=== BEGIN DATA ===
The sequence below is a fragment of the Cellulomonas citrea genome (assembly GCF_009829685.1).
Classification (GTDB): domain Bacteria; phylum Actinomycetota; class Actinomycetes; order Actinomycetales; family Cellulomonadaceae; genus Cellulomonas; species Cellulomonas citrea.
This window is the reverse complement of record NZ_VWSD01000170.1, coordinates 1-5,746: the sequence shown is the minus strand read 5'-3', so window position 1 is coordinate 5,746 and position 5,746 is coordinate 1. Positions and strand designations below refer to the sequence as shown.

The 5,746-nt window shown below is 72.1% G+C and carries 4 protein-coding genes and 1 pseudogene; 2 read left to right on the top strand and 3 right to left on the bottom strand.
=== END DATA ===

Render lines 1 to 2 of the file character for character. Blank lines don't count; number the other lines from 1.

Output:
The sequence below is a fragment of the Cellulomonas citrea genome (assembly GCF_009829685.1).
Classification (GTDB): domain Bacteria; phylum Actinomycetota; class Actinomycetes; order Actinomycetales; family Cellulomonadaceae; genus Cellulomonas; species Cellulomonas citrea.